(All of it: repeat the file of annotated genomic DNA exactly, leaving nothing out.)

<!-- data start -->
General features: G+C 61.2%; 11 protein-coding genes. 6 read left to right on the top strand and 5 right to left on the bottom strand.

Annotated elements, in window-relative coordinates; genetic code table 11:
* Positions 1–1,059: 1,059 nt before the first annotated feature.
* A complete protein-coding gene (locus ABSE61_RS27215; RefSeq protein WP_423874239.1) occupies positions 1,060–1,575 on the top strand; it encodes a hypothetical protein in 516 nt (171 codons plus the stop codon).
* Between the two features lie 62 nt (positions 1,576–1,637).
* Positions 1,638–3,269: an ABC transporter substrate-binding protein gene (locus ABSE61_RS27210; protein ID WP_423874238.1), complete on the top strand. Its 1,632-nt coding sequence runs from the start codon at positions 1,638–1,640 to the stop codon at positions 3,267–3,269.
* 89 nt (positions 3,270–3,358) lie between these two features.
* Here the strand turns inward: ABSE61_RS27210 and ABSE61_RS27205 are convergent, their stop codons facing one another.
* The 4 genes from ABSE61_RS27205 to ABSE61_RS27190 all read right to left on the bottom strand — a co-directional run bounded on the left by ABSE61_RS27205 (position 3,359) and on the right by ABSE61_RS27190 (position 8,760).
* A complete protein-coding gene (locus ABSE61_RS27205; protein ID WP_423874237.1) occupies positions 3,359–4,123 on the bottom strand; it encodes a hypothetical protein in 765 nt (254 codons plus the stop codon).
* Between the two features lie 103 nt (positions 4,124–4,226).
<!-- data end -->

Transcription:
General features: G+C 61.2%; 11 protein-coding genes. 6 read left to right on the top strand and 5 right to left on the bottom strand.

Annotated elements, in window-relative coordinates; genetic code table 11:
* Positions 1–1,059: 1,059 nt before the first annotated feature.
* A complete protein-coding gene (locus ABSE61_RS27215; RefSeq protein WP_423874239.1) occupies positions 1,060–1,575 on the top strand; it encodes a hypothetical protein in 516 nt (171 codons plus the stop codon).
* Between the two features lie 62 nt (positions 1,576–1,637).
* Positions 1,638–3,269: an ABC transporter substrate-binding protein gene (locus ABSE61_RS27210; protein ID WP_423874238.1), complete on the top strand. Its 1,632-nt coding sequence runs from the start codon at positions 1,638–1,640 to the stop codon at positions 3,267–3,269.
* 89 nt (positions 3,270–3,358) lie between these two features.
* Here the strand turns inward: ABSE61_RS27210 and ABSE61_RS27205 are convergent, their stop codons facing one another.
* The 4 genes from ABSE61_RS27205 to ABSE61_RS27190 all read right to left on the bottom strand — a co-directional run bounded on the left by ABSE61_RS27205 (position 3,359) and on the right by ABSE61_RS27190 (position 8,760).
* A complete protein-coding gene (locus ABSE61_RS27205; protein ID WP_423874237.1) occupies positions 3,359–4,123 on the bottom strand; it encodes a hypothetical protein in 765 nt (254 codons plus the stop codon).
* Between the two features lie 103 nt (positions 4,124–4,226).